Whitney Houston's death last week came as no surprise to many people. Her erratic behavior in recent years, punctuated by drug abuse, were cries for help that, as far as I can see, went unheeded.
The media, as expected, had a field day with the tragic news. This is the sacrifice celebrities have to deal with, especially at death. Sensationalistic stories of the once perfect, all-American girl with the voice of a songbird crashing down to earth started to appear: Her embarrassing reality TV stint with Bobby Brown. Her crazy behavior at a Prince concert. Reminders of her failed comebacks in recent years. Fans walking out of her concerts demanding refunds. It is such a shame to see a human being with Whitney's talent lose all her decency and pretty much end up on a sidewalk, drawing pity, rejection, and ridicule from the public.
I read some of the news on Whitney Houston's passing, but stopped after a few. I wanted to remember her as that great singer on The Bodyguard soundtrack, and that nice voice on those catchy, mid-late 80s albums. Strangely, I had a premonition of her death just two days before, in a dream. It was a deja-vu moment when I heard the news. But I wasn't surprised.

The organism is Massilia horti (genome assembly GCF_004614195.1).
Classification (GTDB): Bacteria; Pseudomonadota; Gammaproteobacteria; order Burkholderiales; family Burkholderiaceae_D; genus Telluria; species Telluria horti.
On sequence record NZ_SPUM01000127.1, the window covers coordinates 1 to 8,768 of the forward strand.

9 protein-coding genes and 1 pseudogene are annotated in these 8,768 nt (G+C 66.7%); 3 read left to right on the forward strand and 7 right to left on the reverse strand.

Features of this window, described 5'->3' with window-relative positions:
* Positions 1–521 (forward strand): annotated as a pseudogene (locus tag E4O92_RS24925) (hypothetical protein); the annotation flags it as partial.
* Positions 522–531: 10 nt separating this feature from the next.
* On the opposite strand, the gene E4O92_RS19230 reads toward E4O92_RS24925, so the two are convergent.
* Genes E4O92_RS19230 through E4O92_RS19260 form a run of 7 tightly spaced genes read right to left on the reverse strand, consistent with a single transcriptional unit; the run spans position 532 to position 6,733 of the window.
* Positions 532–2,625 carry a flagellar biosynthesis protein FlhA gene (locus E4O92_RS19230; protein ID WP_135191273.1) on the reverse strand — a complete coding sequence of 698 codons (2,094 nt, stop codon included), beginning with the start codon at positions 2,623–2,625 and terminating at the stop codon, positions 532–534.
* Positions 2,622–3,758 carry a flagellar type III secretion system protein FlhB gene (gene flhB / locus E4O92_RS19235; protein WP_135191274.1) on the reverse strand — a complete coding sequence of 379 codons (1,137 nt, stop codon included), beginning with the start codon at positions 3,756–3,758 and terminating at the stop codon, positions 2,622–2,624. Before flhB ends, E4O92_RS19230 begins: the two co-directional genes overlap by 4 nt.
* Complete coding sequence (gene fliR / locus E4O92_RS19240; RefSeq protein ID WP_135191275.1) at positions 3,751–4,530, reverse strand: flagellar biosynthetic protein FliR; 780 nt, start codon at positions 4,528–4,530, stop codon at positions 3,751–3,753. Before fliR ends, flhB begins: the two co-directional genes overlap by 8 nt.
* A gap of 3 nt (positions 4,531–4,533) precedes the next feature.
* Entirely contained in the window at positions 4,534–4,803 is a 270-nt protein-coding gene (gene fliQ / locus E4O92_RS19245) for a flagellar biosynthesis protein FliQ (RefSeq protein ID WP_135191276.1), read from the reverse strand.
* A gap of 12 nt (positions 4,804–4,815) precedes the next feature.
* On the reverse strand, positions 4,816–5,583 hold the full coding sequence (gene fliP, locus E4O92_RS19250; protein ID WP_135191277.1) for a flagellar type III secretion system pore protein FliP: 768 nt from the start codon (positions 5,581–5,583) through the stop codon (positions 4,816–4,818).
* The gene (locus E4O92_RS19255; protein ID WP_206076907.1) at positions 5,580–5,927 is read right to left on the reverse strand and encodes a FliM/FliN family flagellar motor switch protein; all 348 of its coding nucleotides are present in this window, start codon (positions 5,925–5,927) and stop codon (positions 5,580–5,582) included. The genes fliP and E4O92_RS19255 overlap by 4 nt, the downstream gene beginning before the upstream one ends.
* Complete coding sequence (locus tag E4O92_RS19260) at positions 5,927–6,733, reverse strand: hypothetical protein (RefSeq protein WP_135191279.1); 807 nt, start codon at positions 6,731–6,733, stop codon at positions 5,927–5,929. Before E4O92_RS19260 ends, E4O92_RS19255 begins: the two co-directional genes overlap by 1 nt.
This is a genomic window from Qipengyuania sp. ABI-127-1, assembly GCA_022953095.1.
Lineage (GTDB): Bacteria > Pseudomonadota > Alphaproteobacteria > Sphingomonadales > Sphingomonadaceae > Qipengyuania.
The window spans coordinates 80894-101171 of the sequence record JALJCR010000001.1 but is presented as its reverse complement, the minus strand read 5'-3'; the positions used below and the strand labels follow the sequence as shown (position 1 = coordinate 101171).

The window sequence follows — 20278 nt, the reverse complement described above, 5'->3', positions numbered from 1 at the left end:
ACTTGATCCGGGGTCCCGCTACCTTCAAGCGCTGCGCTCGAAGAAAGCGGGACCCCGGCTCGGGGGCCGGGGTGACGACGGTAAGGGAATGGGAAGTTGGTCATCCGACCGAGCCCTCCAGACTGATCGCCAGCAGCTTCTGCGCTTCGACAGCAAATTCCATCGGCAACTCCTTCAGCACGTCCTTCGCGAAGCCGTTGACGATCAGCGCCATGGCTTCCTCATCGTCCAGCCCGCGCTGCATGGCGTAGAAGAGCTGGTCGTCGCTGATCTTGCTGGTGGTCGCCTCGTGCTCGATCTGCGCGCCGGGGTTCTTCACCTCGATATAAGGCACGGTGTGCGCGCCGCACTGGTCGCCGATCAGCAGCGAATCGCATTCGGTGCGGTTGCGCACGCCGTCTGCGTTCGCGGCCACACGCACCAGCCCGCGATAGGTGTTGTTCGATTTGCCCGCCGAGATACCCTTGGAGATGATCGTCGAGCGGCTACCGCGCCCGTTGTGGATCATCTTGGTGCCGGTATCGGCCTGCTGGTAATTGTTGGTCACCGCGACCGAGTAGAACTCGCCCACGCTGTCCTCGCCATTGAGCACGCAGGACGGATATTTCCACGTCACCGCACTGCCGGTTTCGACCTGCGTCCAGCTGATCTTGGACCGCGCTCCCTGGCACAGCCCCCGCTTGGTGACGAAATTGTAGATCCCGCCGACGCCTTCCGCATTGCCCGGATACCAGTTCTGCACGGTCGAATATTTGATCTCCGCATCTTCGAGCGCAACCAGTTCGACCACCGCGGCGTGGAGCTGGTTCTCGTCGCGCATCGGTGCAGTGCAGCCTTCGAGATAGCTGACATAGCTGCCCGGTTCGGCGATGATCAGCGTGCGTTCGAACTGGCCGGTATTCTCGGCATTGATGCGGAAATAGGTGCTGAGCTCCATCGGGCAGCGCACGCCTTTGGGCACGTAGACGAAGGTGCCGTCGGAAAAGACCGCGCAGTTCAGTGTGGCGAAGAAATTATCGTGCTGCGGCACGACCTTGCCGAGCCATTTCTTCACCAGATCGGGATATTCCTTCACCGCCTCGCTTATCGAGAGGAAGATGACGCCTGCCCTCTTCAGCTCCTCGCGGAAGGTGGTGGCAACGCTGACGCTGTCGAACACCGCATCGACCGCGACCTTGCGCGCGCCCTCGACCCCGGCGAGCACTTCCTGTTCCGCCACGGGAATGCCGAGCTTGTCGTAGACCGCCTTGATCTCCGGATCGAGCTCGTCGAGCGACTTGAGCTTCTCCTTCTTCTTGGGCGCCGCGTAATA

There is something in this story that is more tragic than Whitney's death. It's something that most people overlook: Where the heck were her friends and family when she first showed signs of trouble? Where was her support group? Where were those people who were supposed to watch her back? ou know, FRIENDS. I mean, true friends. The ones who yell at you, shake you, tackle you with no regard for your feelings when they see you are in danger because they care about you so much they don't stop to think of the consequences.
I just wonder if those individuals did enough to save this poor woman. Any mature adult can see that Whitney's behavior during the last years of her life were cries for help. She just couldn't say it directly. Tragically, it seems that her friends simply watched her die.
So let this be a lesson for all of us. If you see a loved one showing a pattern of detatchment, or consistently doing things as though she/he didn't care about the consequences, even while laughing and seemingly enjoying him/herself, step in and take action. If you saw a good friend about to walk onto the 680 freeway, I'm sure you would rush to intercept her. So when you see signs of trouble, do the same thing and step in and intercept. Find out what's going on, and do what you can to help your friend, because you may be her only hope.